Legal discourse

The extent to which the GDR can be described as an injustice state is also disputed among lawyers . Horst Sendler is of the opinion that the GDR was "essentially an injustice state" because the laws were "only set pieces" that could "be pushed aside if necessary" when they were "passed on to the government [...] or other decision-making bodies “Didn't fit; the GDR had said “drastically and casually” “whistled about the law”. On the other hand, Ingo Müller believes that the unjust state per se does not exist any more than a state that has once and for all earned the honorary title of “constitutional state”, so that the individual acts of injustice that have taken place must be assessed individually. Volkmar Schöneburg advocates carefully analyzing the legal norms in the Nazi state as well as in the GDR and not simply replacing them with the category "unjust state". Equating the GDR and the Nazi regime with the concept of the injustice state is also wrong, since this would lead to the danger of playing down Nazi rule that reached completely different dimensions of injustice.

The Federal Constitutional Court had always "followed a cautious and ultimately not precautionary decision-making strategy in relation to the GDR: they refused to regard the other German republic as 'the unjust state through and through' [...]."

In 2012, in the context of a judgment against a colonel from the Ministry for State Security, the Tiergarten District Court rejected his allegation that the GDR was not an injustice state. "Due to the current state of historical research and the final conviction of leading personalities of the former GDR, it is certain," the court said, "that the former GDR was a tyranny or arbitrary rule ."

Further use of the term

In February 2016, the CSU chairman criticized Horst Seehofer , the Merkel government not because of their legally covered it considers acting out in the refugee crisis and spoke of a "rule of injustice". This formulation led to widespread criticism because Seehofer brought the Federal Republic linguistically close to the unjust state of the Nazi dictatorship.

See also


Web links

Individual evidence

  1. a b c Ingo Müller, NJ 1992, pp. 281 ff., 282.
  2. Sendler, ZRP 1993, pp. 1 ff., 2.
  3. ^ Wilhelm Rettler: The criminal law protection of socialist property in the GDR (= legal contemporary history 3, 40). De Gruyter, Berlin / New York 2010, ISBN 978-3-11-024855-5 , pp. 183-184.
  4. ^ Matthias Heine: State criminals have feared this word since 1853. In: The world . October 7, 2014, accessed October 9, 2014 .
  5. ^ Gustav Radbruch: Legal injustice and supra-legal law . In: Süddeutsche Juristenteitung , 1946, pp. 105-108 (here the quote) ( PDF ( memento from January 29, 2016 in the Internet Archive ), accessed on November 15, 2014).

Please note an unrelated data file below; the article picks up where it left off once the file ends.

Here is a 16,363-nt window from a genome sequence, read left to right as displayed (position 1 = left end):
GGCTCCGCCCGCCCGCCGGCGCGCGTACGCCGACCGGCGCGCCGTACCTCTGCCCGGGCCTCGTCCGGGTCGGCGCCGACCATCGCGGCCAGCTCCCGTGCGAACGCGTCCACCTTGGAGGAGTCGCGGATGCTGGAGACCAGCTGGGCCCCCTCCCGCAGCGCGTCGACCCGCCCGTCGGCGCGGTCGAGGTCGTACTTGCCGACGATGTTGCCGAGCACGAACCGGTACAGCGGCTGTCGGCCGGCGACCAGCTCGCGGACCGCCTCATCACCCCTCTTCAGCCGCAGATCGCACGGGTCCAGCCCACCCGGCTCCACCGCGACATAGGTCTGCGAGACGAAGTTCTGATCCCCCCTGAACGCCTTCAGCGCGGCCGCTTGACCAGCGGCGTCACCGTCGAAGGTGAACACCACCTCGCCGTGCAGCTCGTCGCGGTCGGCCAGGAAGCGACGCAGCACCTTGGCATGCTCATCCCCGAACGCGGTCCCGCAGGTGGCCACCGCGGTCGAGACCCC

6. See e.g. B. Editorial Critical Justice (Ed.): Der Unrechtsstaat. Law and Justice under National Socialism . European Publishing House, Frankfurt am Main 1979; Udo Reifner (Ed.): The law of the unjust state. Labor law and political science in fascism . Campus, Frankfurt am Main / New York 1981; Günter Neliba: Wilhelm Frick: The legalist of the unjust state . Schöningh, Paderborn 1992.
  7. a b Sendler, ZRP 1993, 1 ff., 4.
  8. Sendler, ZRP 1993, pp. 1 ff., 3.
  9. Sendler, NJ 1991, p. 379 ff., 380.
  10. Gerd Roellecke: Was the GDR an injustice state? FAZ.NET , June 15, 2009, accessed July 2, 2009 .
  11. Claudia Fröhlich: "Against the tabooing of disobedience". Fritz Bauer's concept of resistance and dealing with Nazi crimes , Campus, Frankfurt am Main / New York 2006, ISBN 978-3-593-37874-9 , pp. 99 and 118; Johannes Tuchel (Ed.): The forgotten resistance. On real history and the perception of the struggle against the Nazi dictatorship (= Dachau Symposia on Contemporary History; Vol. 5), Wallstein, Göttingen 2005, ISBN 978-3-892-44943-0 , p. 222 ff.
  12. See Irmtrud Wojak: Fritz Bauer 1903–1968. A biography , 2nd, through. Ed., CH Beck, Munich 2009, ISBN 978-3-406-58154-0 , p. 276 .
  13. a b Erardo Cristoforo Rautenberg : At home among enemies , in: Die Zeit , No. 47 of November 13, 2014, p. 17.
  14. BGBl. 1963 I p. 397
  15. 1. Statute of Limitations; Federal Law Gazette 1993 I p. 392 . The corresponding Second Act for the Calculation of Statute of Limitations under Criminal Law (Second Calculation Act), announced as Art. 1 of this Act, was repealed with November 30, 2007 by Art. 52 of the Second Act on the Adjustment of Federal Law within the remit of the Federal Ministry of Justice of November 23, 2007 ( BGBl. 2007 I p. 2614 ).
  16. § 2a of the Thuringian Celebration and Remembrance Day Act